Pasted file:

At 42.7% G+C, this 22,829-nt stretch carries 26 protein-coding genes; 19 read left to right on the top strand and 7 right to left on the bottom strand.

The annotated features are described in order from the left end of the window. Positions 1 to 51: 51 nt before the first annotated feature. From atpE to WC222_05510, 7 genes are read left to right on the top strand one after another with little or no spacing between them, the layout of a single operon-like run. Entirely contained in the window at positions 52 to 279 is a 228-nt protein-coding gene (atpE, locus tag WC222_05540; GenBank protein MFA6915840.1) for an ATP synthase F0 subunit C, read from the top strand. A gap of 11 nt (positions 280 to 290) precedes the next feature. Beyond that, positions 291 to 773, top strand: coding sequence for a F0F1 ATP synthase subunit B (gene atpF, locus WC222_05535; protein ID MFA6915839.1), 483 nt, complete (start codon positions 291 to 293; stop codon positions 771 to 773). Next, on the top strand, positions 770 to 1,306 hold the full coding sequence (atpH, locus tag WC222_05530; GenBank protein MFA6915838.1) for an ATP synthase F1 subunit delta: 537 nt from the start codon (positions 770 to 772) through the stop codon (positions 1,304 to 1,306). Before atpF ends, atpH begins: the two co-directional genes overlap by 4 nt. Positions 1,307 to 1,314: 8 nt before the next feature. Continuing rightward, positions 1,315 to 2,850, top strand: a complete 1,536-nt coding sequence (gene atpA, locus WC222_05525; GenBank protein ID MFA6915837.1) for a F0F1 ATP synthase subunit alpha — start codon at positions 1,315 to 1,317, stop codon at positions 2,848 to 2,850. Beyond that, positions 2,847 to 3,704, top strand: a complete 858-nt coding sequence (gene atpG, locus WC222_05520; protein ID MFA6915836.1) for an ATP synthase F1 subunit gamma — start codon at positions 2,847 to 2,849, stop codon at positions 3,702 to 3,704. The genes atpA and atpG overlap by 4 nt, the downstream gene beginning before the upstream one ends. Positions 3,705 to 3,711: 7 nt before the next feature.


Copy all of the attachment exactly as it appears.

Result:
At 42.7% G+C, this 22,829-nt stretch carries 26 protein-coding genes; 19 read left to right on the top strand and 7 right to left on the bottom strand.

The annotated features are described in order from the left end of the window. Positions 1 to 51: 51 nt before the first annotated feature. From atpE to WC222_05510, 7 genes are read left to right on the top strand one after another with little or no spacing between them, the layout of a single operon-like run. Entirely contained in the window at positions 52 to 279 is a 228-nt protein-coding gene (atpE, locus tag WC222_05540; GenBank protein MFA6915840.1) for an ATP synthase F0 subunit C, read from the top strand. A gap of 11 nt (positions 280 to 290) precedes the next feature. Beyond that, positions 291 to 773, top strand: coding sequence for a F0F1 ATP synthase subunit B (gene atpF, locus WC222_05535; protein ID MFA6915839.1), 483 nt, complete (start codon positions 291 to 293; stop codon positions 771 to 773). Next, on the top strand, positions 770 to 1,306 hold the full coding sequence (atpH, locus tag WC222_05530; GenBank protein MFA6915838.1) for an ATP synthase F1 subunit delta: 537 nt from the start codon (positions 770 to 772) through the stop codon (positions 1,304 to 1,306). Before atpF ends, atpH begins: the two co-directional genes overlap by 4 nt. Positions 1,307 to 1,314: 8 nt before the next feature. Continuing rightward, positions 1,315 to 2,850, top strand: a complete 1,536-nt coding sequence (gene atpA, locus WC222_05525; GenBank protein ID MFA6915837.1) for a F0F1 ATP synthase subunit alpha — start codon at positions 1,315 to 1,317, stop codon at positions 2,848 to 2,850. Beyond that, positions 2,847 to 3,704, top strand: a complete 858-nt coding sequence (gene atpG, locus WC222_05520; protein ID MFA6915836.1) for an ATP synthase F1 subunit gamma — start codon at positions 2,847 to 2,849, stop codon at positions 3,702 to 3,704. The genes atpA and atpG overlap by 4 nt, the downstream gene beginning before the upstream one ends. Positions 3,705 to 3,711: 7 nt before the next feature.